What Is The Criminal Procedure Amendment Bill And Why The Opposition Is Protesting Against It

by Swarajya Staff - Mar 30, 2022 07:07 PM +05:30 IST
What Is The Criminal Procedure Amendment Bill And Why The Opposition Is Protesting Against ItMoS Home Ajay Mishra
Snapshot
  • Opposition members argued that the Bill was beyond the legislative competence of the Parliament as it violated fundamental rights of citizens including the Right to Privacy.

The Criminal Procedure (Identification) Bill, 2022 was tabled in the Lok Sabha Monday by the Union Minister of State for Home Ajay Mishra.

The Criminal Procedure (Identification) Bill, 2022 is aimed at authorising the police for taking measurements of convicts and other persons for the purposes of identification and investigation in criminal matters and to preserve records.

What Does The Bill Say?

The new Bill will repeal the existing 'The Identification of Prisoners Act, 1920'.

The Bill allows police to collect "finger-impressions, palm-print impressions, footprint impressions, photographs, iris and retina scan, physical, biological samples and their analysis, behavioural attributes including signatures, handwriting or any other examination" referred to in section 53 or section 53A of the Code of Criminal Procedure, 1973.

It empowers a Magistrate to direct any person to give measurements and also empowers the police or prison officer to take measurements of any person who resists or refuses to give measurements. Police personnel up to the rank of Head Constable have been authorised to record the measurements. It also enables the National Crime Records Bureau (NCRB) to share the records with any other law enforcement agency.

The present law only allows for the taking of finger and footprint impressions and for a limited category of convicted and non-convicted person's photographs on the order of a Magistrate.

As per the provisions of the Bill, any person convicted, arrested or detained under any preventive detention law will be required to provide "measurements" to a police officer or a prison official.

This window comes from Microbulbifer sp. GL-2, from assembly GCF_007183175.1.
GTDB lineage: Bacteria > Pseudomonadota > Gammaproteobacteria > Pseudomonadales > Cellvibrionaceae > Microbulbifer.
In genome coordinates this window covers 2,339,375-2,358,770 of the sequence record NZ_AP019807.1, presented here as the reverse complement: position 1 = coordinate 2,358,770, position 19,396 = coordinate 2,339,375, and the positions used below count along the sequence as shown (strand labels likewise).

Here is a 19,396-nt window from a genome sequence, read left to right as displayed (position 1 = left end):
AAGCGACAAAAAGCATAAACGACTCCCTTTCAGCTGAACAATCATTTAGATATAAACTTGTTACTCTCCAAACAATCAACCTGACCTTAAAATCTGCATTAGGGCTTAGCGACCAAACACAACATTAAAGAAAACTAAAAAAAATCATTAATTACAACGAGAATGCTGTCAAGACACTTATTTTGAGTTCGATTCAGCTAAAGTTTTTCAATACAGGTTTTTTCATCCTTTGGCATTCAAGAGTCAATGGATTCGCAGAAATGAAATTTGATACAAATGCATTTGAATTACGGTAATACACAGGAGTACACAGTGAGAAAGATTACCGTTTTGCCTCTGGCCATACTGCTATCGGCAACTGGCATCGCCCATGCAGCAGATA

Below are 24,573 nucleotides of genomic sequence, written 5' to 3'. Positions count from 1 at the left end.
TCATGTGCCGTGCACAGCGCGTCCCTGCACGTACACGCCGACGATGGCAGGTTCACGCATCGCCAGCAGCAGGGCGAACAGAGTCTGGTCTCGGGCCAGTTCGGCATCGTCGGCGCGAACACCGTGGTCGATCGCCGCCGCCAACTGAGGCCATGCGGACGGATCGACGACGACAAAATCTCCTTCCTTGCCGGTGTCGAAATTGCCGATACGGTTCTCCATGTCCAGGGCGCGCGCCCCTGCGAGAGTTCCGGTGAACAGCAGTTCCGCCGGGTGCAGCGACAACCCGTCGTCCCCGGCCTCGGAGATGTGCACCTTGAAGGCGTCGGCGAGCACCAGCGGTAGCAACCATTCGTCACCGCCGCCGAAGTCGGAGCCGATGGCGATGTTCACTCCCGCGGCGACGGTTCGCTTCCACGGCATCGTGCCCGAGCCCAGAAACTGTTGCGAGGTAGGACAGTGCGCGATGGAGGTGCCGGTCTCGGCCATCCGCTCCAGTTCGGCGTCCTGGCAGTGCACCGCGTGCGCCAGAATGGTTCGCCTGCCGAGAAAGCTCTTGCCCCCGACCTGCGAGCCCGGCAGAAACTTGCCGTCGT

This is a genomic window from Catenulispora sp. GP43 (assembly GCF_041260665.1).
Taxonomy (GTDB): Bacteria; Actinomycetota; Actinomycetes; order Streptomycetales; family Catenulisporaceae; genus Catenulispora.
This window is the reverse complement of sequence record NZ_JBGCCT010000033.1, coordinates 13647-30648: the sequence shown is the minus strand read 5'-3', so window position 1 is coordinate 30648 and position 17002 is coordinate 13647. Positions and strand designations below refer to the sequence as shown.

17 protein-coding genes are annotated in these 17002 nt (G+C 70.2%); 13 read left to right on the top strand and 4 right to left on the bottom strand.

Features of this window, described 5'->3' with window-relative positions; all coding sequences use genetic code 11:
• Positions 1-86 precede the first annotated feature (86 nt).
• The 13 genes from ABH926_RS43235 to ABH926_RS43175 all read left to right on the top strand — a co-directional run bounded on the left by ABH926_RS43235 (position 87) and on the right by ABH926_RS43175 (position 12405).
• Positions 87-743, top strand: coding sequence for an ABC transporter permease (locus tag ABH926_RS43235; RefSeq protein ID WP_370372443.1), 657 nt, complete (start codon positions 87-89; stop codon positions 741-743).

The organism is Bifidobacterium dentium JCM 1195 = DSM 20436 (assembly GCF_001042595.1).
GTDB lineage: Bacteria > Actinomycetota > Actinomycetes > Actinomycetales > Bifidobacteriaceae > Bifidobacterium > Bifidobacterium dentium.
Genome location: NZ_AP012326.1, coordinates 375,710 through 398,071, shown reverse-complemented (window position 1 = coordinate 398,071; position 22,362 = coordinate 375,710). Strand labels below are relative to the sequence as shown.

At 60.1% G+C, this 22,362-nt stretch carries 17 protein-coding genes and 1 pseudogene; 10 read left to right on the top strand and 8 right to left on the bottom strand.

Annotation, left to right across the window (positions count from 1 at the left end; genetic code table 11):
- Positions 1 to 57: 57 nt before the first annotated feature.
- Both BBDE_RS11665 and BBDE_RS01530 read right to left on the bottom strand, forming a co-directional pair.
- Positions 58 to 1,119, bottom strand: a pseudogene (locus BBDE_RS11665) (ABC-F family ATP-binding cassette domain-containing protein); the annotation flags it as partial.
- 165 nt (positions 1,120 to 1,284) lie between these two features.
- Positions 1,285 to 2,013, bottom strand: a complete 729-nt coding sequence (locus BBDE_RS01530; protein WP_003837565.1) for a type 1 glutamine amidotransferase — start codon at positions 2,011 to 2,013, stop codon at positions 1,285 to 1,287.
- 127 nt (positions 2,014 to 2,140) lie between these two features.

Why Has The Oppositon Called the Bill "Violative and Unconstitutional"?

Opposition members argued that the Bill was beyond the legislative competence of the Parliament as it violated fundamental rights of citizens including the Right to Privacy. Bahujan Samaj Party member Ritesh Pandey pointed out that the Bill proposes to collect samples even from protestors engaged in political protests.

Congress member Manish Tewari argued that the Bill, which implied use of force in collection of biological information, could also lead to narco analysis and brain mapping, and claimed that it violates Article 20 (3) of the Constitution as well as the Supreme Court judgement in the K.S. Puttaswamy Case.

Revolutionary Socialist Party member N.K. Premachandran, Trinamool member Saugata Roy also opposed the introduction of the Bill.

Why Is The New Law Needed?

Dismissing the apprehensions, MoS Home, Ajay Mishra, said that the Bill was required to make provisions for the use of modern techniques to capture and record appropriate body measurements. He pointed out that the existing law — the Identification of Prisoners Act — dated back to 1920 and allowed taking only finger print and foot print impressions of a limited category of convicted persons.

The Statement of Objects and Reasons of the Bill said that the new ‘‘measurement’’ techniques being used in advanced countries are giving credible and reliable results and are recognised world over. “The Act (Identification of Prisoners Act, 1920) does not provide for taking these body measurements as many of the techniques and technologies had not been developed at that point of time. It is, therefore, essential to make provisions for modern techniques to capture and record appropriate body measurements in place of existing limited measurements,” it said.

The Bill seeks to expand the ‘‘ambit of persons’’ whose measurements can be taken as this will help the investigating agencies to gather sufficient legally admissible evidence and establish the crime of the accused person.

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